As the curator, what public programs and performances have you most enjoyed? What are you most looking forward to?
In working here, I try to think about the different communities of people who we want to have access to programs and who we want to feel like we are an inclusive space for as many people as possible. I think what sometimes (results from that) can be watered-down programming. Oftentimes, institutions will be like, “We’re for everybody, we’re for all.” And that’s true, we are for everybody and we want everyone to come. But sometimes, you have to do programming that’s really targeted and specific, whether that’s race, gender, sexual orientation or interest, interest that isn’t tied to identity, like Experimental Music. So then you appeal to a cross-section of people.
Now, there are programs that I have that maybe aren’t as specific, because we need that as well. But I try to lead with really seeing people and seeing what people might be interested in and need. And also what I am interested in, right? Because I’m programming from my lens and my viewpoint, so if I’m really jazzed or interested in something, chances are there are people out there like me. That’s the job of the curator, to make decisions based on their own personal taste but also to consider the larger community and what is needed. Sometimes I add programming that I feel is missing from the conversation. We did Tea with our Afghan Neighbors, which felt really important, because I hadn’t seen that happen yet. The organizers from Spero told me they think that was the first time a program like that had happened for the community and how useful and impactful that was. So when I make decisions about curating, I try to think of that: What is missing? What is needed?
I really loved the partnership we had with SPARK! In addition to Nicole Poole really working in a different way than I think a lot of companies or organizations have worked artistically, where she really gives a lot of creative license to those she was working with, they were also regularly in our space. There were about 10 weeks where they were here, making, in our space, and workshops open to the public. She and I developed the schedule and the idea of that program together, and that felt really good because it felt like we were opening our doors to different artists. I also love our partnership with Oklahoma City Repertory. Through their programming, we’re bringing in some world-class artists, the production value is really high and it’s all new work. I’m excited for people in OKC … to be able to see work here that you would typically on a coast. There’s nowhere else really supporting that kind of work in town, so that feels really special.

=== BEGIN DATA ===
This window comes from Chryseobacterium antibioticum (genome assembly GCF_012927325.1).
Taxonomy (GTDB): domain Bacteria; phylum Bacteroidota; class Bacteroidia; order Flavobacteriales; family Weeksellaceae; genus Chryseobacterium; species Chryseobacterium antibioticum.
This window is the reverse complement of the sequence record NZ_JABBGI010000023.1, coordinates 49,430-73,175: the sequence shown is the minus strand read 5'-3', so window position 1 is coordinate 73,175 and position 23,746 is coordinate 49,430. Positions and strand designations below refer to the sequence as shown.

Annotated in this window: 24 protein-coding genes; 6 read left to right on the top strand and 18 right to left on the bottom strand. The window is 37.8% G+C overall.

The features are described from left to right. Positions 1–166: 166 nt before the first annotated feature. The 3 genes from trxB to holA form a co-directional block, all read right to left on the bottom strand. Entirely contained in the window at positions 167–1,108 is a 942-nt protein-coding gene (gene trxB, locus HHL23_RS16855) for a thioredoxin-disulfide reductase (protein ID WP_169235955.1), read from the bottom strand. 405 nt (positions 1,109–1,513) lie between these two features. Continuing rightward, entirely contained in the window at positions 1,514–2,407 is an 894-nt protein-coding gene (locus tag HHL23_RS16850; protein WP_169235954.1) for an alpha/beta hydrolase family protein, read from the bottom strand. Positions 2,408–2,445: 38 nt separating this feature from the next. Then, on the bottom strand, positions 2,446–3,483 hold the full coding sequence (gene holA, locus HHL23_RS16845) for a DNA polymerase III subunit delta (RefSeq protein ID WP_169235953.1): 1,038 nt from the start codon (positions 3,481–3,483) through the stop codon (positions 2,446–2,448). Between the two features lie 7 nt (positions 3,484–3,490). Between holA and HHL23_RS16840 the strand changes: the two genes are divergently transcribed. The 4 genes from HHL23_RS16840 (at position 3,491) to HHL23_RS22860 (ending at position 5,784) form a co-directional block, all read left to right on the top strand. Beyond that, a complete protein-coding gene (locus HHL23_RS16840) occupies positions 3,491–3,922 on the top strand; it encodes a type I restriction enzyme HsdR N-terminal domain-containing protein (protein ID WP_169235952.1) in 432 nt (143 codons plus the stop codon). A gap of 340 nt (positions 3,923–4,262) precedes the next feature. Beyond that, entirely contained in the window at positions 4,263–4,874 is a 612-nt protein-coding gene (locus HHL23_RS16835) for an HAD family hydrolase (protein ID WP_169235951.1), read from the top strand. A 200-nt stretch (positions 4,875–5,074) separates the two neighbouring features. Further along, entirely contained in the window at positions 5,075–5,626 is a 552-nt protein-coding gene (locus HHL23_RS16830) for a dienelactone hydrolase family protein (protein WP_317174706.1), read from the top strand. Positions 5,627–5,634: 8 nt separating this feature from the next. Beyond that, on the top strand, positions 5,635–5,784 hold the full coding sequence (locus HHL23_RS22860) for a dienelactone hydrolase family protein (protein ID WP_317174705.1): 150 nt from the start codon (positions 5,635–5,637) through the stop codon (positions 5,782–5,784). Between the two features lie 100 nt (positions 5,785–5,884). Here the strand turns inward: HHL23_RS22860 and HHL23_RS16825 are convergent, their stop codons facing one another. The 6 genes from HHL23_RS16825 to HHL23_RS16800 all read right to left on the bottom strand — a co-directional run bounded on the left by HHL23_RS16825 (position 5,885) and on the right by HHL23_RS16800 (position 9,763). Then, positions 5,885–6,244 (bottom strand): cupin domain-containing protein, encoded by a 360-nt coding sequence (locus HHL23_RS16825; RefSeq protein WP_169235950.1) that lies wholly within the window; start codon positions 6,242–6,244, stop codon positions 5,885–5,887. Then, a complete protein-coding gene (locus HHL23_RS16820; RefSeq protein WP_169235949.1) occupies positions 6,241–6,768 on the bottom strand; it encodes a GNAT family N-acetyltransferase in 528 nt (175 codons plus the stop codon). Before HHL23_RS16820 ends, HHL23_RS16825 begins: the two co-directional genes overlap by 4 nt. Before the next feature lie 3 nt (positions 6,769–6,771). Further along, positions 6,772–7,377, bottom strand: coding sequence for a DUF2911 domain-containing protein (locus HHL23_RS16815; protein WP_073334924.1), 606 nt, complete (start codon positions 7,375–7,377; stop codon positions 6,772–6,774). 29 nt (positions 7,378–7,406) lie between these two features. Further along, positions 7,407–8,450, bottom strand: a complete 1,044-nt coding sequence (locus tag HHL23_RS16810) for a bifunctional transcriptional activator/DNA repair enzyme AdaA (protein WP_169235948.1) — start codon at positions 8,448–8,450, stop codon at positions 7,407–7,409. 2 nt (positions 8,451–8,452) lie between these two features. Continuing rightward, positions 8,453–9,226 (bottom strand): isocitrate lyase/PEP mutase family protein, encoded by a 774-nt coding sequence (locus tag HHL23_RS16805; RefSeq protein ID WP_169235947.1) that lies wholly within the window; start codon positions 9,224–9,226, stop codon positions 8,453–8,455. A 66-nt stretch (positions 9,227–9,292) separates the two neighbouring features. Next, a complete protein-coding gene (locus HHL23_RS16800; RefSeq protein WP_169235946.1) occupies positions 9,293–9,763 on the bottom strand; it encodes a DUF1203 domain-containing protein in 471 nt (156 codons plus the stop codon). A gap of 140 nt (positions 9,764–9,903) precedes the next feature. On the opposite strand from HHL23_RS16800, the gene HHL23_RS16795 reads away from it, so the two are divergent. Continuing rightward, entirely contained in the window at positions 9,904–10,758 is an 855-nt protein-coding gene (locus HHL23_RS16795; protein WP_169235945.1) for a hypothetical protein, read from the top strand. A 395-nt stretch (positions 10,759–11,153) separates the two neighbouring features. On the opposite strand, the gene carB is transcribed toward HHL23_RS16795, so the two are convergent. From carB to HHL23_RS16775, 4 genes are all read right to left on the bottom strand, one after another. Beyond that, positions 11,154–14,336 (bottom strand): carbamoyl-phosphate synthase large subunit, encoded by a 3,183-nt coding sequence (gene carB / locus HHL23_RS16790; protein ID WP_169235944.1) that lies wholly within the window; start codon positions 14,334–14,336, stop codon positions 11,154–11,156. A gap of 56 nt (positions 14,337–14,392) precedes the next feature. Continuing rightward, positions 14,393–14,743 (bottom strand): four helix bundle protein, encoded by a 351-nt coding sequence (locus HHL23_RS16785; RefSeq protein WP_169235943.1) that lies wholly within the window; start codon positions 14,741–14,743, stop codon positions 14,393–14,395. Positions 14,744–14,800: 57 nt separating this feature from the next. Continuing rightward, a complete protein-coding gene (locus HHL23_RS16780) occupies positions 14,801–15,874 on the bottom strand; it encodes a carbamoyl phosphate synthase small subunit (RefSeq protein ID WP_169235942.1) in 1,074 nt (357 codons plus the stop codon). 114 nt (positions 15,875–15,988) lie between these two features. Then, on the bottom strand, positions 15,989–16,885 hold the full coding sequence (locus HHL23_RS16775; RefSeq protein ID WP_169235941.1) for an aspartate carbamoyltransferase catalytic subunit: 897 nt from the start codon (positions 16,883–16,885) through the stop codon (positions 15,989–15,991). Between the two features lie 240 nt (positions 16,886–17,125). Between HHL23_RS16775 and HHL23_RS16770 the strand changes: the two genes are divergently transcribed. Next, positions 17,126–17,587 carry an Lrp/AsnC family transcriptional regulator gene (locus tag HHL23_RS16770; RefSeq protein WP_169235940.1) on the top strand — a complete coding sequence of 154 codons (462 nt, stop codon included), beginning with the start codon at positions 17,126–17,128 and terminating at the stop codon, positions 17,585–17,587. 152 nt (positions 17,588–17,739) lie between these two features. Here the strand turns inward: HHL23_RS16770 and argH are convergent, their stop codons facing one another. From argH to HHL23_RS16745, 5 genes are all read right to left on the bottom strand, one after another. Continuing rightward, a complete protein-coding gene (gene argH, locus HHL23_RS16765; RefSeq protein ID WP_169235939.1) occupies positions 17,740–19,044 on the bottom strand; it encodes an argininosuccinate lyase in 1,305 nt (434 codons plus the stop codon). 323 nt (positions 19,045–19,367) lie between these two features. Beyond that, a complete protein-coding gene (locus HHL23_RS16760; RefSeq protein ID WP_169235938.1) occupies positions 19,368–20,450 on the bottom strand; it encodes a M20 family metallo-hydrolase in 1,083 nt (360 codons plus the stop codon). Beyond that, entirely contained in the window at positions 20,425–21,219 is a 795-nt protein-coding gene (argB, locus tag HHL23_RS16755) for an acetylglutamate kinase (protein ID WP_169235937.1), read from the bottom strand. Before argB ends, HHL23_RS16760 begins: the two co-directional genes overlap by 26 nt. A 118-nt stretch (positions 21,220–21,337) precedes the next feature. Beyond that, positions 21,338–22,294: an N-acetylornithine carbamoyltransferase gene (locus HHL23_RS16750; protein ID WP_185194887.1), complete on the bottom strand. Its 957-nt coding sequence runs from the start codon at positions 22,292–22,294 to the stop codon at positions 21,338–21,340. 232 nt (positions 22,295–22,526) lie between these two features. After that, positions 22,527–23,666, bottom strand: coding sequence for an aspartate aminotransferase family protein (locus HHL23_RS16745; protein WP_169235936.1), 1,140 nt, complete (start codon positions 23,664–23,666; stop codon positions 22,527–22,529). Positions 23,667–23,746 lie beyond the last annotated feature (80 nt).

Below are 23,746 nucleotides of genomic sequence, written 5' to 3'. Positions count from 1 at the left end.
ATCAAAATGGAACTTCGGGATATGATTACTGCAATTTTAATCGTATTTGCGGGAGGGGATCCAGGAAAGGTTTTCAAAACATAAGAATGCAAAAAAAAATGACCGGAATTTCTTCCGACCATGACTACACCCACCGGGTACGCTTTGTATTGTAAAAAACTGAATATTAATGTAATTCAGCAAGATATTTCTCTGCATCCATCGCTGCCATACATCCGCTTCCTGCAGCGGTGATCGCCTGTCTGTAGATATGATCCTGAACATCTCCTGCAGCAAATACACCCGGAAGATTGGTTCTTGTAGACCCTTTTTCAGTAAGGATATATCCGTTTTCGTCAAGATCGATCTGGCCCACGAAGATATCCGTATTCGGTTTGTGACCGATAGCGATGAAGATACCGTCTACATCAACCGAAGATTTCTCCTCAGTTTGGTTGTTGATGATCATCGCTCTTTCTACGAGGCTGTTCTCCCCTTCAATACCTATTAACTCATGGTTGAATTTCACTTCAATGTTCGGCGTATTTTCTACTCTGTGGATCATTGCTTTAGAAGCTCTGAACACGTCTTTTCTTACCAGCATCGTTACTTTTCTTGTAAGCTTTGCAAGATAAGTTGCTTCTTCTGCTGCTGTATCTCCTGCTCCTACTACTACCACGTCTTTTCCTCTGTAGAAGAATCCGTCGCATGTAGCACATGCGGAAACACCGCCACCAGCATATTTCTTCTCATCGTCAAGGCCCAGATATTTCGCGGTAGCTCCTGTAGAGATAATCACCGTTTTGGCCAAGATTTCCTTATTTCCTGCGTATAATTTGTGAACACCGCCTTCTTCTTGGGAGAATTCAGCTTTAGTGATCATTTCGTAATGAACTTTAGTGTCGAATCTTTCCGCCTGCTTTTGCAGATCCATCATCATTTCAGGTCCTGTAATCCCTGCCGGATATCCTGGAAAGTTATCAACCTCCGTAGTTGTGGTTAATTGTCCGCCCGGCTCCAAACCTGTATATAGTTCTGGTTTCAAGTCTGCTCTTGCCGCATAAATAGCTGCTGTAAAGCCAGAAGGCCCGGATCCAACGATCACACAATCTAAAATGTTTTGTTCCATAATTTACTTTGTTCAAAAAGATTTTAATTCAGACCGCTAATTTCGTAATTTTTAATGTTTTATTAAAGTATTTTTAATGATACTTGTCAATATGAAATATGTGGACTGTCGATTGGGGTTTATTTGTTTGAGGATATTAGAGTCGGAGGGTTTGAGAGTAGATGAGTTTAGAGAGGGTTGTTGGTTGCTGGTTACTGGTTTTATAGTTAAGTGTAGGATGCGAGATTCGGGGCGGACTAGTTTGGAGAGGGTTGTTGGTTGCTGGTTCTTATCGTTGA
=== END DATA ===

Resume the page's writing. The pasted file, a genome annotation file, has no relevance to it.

I also really loved working with artist Grace Franklin, OKC Artists for Justice, for Sanctuary Redefined and seeing the type of work she was able to make. She was an artist that had a performance at Oklahoma Contemporary before it was in this space, and being able to welcome her back and give her additional resources and help her scale her performance up, that felt really valuable.
And then, of course, SQUID. SQUID was fantastic. Leslie Krause, co-choreographer and director, and I had early conversations about what that would like and sound like and feel like for the audience and the dancers. That was a work that was commissioned, so for me, it’s great to be able to be at the beginning process and then help imagine something wonderful and immersive and experimental for the audience. La casa was also wonderful, working with Claudia (Cisneros) was incredible, as she’s so thoughtful and generous as an artist.
There’s a performance-lecture titled Thanmejel by Kite, who is featured in ArtNow, which I’m looking forward to. The piece is layered and includes a visual score, deriving ideologies from traditional Lakota artmaking, geometric designs, video and dream narratives. And of course, the music series! This is a way we can invite people to just be. Hang out on our terrace, experience music from artists who are performing around town. We’re trying to create a vibe — if you aren’t necessarily coming for contemporary art, maybe you’ll come for the music, and maybe you’ll check out the contemporary art. That’s the idea of, “How many different kinds of people can we welcome into our space?” Plus in August, we are partnering with the With Love organization for a performance and speakers in honor of the 65th anniversary of the sit-ins led by Clara Luper. That will be led by hip-hop artist/activist Jabee, partnering with different artists. So, we’re busy!
If you catch Casimir at a show, program or event, be sure to say hello and thank you — and share your ideas (she loves to hear from our community)! Check out the upcoming programs, including Thursday’s first Summer Music Series concert!